Those around the table, led by Real Madrid president Florentino Perez (ESL chairman), Manchester United co-chairman Joel Glazer (ESL vice-chairman) and Juventus chairman Andrea Agnelli (ESL vice-chairman), will have noticed the nodding heads of their fellow executives from nine other major clubs, but football exists beyond that exclusive boardroom cabal. The sentiments of everyone else with an emotional attachment to the game have been completely ignored and dismissed in the pursuit of financial gain.
Quite simply, the ESL is an idea that nobody wants, apart from the owners of football’s biggest and richest clubs, who just happen to want to become even bigger and richer, despite the sugar-coated claims of their leading members.
“We will help football at every level and take it to its rightful place in the world,” Perez said in a statement released by the ESL on Sunday. “Football is the only global sport in the world with more than four billion fans and our responsibility as big clubs is to respond to their desires.”
Agnelli, whose faltering Juventus team could miss out on Champions League qualification this season after sliding to fourth in Serie A, just two points ahead of Napoli, claimed that “our 12 Founder clubs represent billions of fans across the globe,” before adding: “We have come together at this critical moment, enabling European competition to be transformed, putting the game we love on a sustainable footing for the long-term future.”
So there you have it — rather than being a vehicle to make each ESL club richer to the tune of over £300 million a year, the Super League proposal is actually designed to be the saviour of football and fans all over the world should be eternally grateful.
Unfortunately for the ESL leaders, the reaction from supporters has been universally hostile. Social media has been alight with condemnation from fans of all clubs, with angry statements issued by supporters’ groups attached to Manchester United (“These proposals are completely unacceptable”), Arsenal (“the death of what football should be about”), Chelsea (“We are appalled”) and Manchester City (“motivated by greed”) among others.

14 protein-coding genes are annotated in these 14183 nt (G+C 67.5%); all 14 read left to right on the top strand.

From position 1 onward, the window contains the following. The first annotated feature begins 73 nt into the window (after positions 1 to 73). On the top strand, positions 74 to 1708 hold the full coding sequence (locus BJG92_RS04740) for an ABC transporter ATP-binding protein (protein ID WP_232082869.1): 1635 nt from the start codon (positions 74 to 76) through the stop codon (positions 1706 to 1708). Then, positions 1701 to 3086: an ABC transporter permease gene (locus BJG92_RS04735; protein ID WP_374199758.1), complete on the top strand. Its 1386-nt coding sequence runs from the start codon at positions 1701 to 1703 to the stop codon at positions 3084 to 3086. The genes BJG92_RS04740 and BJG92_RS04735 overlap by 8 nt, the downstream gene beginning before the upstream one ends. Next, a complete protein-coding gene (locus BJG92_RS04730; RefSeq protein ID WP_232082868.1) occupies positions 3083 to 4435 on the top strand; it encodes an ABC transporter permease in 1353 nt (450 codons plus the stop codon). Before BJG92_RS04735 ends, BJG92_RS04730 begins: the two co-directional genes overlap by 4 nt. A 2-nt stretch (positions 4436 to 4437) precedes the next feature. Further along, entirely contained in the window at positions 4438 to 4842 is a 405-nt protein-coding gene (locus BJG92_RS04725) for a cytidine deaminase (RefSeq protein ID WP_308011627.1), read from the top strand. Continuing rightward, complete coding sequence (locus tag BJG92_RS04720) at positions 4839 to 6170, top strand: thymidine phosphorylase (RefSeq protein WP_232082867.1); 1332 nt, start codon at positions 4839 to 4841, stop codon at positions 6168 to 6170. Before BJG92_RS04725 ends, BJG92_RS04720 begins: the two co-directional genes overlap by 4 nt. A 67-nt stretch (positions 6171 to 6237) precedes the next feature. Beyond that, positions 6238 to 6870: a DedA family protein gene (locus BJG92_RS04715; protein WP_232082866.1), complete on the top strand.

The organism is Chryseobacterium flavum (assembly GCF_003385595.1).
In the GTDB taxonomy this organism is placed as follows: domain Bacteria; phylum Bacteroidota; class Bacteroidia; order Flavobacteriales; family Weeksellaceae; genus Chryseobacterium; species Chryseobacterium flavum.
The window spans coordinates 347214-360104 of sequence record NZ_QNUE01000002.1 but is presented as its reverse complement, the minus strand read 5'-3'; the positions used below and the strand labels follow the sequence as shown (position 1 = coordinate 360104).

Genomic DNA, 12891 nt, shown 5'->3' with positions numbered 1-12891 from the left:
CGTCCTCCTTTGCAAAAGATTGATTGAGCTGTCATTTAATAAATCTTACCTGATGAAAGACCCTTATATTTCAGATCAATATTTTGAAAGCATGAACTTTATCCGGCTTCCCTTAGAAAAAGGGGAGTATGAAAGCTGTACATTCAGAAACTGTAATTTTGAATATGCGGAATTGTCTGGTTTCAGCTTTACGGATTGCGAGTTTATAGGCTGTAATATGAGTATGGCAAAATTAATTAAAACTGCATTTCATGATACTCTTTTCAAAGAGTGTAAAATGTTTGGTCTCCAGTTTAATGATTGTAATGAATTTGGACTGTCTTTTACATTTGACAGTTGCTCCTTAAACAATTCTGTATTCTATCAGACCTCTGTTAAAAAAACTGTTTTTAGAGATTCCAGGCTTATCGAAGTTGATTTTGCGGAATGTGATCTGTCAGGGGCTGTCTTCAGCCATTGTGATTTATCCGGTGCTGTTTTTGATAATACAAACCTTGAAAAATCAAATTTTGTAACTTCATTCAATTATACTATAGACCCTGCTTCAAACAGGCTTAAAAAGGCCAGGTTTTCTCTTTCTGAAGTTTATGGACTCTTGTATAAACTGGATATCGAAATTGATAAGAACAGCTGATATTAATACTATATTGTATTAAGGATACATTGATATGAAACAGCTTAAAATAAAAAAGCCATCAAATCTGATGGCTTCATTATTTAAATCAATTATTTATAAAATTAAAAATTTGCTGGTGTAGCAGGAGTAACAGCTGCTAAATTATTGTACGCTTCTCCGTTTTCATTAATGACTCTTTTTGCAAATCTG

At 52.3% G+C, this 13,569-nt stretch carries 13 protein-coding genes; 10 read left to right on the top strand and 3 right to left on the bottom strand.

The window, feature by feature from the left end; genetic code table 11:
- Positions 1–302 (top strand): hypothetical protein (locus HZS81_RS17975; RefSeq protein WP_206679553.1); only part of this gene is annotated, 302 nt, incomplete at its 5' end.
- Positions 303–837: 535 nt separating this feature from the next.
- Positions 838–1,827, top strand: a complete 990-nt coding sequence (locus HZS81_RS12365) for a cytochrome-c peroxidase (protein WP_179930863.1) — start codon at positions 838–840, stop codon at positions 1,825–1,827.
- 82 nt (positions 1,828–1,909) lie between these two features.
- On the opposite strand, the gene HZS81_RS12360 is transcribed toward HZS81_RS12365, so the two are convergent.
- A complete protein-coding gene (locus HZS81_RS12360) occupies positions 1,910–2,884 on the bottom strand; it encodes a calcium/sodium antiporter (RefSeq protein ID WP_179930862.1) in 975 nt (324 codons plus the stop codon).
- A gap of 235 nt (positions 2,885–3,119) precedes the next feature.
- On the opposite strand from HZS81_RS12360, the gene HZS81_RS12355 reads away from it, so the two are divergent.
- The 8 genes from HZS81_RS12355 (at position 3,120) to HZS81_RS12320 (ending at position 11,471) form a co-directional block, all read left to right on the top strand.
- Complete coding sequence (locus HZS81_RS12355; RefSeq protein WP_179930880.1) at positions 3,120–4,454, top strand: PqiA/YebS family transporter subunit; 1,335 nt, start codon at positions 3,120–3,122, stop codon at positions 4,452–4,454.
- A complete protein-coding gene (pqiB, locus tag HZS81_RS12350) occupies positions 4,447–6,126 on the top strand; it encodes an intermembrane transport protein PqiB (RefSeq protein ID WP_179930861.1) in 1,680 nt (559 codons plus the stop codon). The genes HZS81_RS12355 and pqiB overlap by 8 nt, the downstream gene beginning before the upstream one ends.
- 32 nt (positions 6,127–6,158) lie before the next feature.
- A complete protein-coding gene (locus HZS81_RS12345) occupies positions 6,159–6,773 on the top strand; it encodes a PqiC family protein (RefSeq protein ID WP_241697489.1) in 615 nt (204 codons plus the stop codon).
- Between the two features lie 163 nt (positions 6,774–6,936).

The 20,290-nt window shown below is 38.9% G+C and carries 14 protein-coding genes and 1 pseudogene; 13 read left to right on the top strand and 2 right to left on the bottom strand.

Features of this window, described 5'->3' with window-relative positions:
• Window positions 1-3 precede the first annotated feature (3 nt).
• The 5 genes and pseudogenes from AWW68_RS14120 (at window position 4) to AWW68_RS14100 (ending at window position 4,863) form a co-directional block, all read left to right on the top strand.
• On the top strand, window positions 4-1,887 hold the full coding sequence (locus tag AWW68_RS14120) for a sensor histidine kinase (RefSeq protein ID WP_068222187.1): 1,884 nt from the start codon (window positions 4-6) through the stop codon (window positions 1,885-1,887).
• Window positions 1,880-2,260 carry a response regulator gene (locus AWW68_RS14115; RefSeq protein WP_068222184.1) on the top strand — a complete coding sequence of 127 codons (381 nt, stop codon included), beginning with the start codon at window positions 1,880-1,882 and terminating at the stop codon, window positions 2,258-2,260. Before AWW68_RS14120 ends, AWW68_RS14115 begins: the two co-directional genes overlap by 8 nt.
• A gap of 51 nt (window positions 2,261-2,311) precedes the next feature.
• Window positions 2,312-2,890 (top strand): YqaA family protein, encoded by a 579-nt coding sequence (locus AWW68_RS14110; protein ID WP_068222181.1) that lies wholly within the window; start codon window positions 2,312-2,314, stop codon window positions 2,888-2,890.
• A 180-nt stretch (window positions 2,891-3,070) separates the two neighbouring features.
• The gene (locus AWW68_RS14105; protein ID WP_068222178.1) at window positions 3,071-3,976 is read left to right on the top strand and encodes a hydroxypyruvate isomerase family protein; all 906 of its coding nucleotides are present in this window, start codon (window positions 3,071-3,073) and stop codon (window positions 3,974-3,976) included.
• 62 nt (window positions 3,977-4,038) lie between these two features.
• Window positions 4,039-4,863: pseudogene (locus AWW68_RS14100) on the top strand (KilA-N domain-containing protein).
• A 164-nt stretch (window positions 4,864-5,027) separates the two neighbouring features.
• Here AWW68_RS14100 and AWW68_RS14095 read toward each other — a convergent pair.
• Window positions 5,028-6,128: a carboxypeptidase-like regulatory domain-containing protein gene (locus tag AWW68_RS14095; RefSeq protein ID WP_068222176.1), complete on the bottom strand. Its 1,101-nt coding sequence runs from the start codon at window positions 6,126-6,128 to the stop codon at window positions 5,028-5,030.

We already know that UEFA and FIFA are opposed to the plans and that each club involved has been warned they risk being kicked out of their domestic leagues, with their players banned from international football, if they go ahead. So with so much opposition from fans and football’s governing bodies alike, why are the owners of the 12 founding members (the ESL has confirmed this will grow to 15 in the weeks ahead) so determined to wreck the present model in order to press ahead with their plans?
The COVID-19 pandemic has taught us many things, in sport and as a society, over the past year and one element from a football perspective is the reality that broadcasting money now keeps clubs afloat rather than fans paying at the turnstiles. As a spectacle, supporters in stadiums have been missed greatly, but from a purely financial perspective, football at the top level has shown it can survive without fans paying to watch inside the ground.
Of course, fans will be back once the pandemic ends, but the owners of the ESL clubs know that even if the hostility continues and deepens, the majority will continue to pay to watch inside stadiums. If they don’t, the owners know that millions of fans worldwide will pay subscription fees to watch ESL games, with sponsors desperate to attach themselves to a competition involving the biggest clubs and best players.
It is a ruthless, and maybe even cynical, approach, but those in charge know how it works. And if it becomes a closed-shop without fear of relegation, the NFL and NBA are hugely successful business models to follow. United, Arsenal and Liverpool — three founding members of the ESL — are all owned by Americans involved in US sport, so they are already well-versed in how to capitalise on owning a franchise in such an environment. It is also clear that, with a future secure from relegation, all member clubs of the ESL would become even more valuable to their owners.
But once again, what about the fans? What about the families who have supported their club through generations, seen them succeed and fail, bought the tickets and the shirts, turned up in the cold and rain? The owners have bought their clubs, often without previous attachment or association. In the case of the Glazers at United, their takeover in 2005 was funded by using the club’s own money. And the same owners are now using historic clubs, rooted in their local communities, as bargaining chips to create a ring-fenced money-making machine that only they want.
It is not the clubs that are threatening to rip up the fabric of football, it is their owners and they have shown themselves to be oblivious to the wishes of the fans. But while they are pressing ahead without consulting the supporters, they are also doing so at a time when, because of the pandemic, stadiums remain closed to fans. It means that the opportunity to protest — loudly and visibly — has been lost to those passionate fans’ groups at all clubs. Just imagine the scenes at Anfield, Old Trafford or San Siro had fans been allowed into games this weekend, as in the past. But fans will find a way, whether through social media campaigns or other forms of protest, to ensure their voices are heard.
The owners may have misread the room, they may even have purposely put their fingers in their ears and kept their heads down, but they cannot be in any doubt now as to what the football world thinks of them and their plans.
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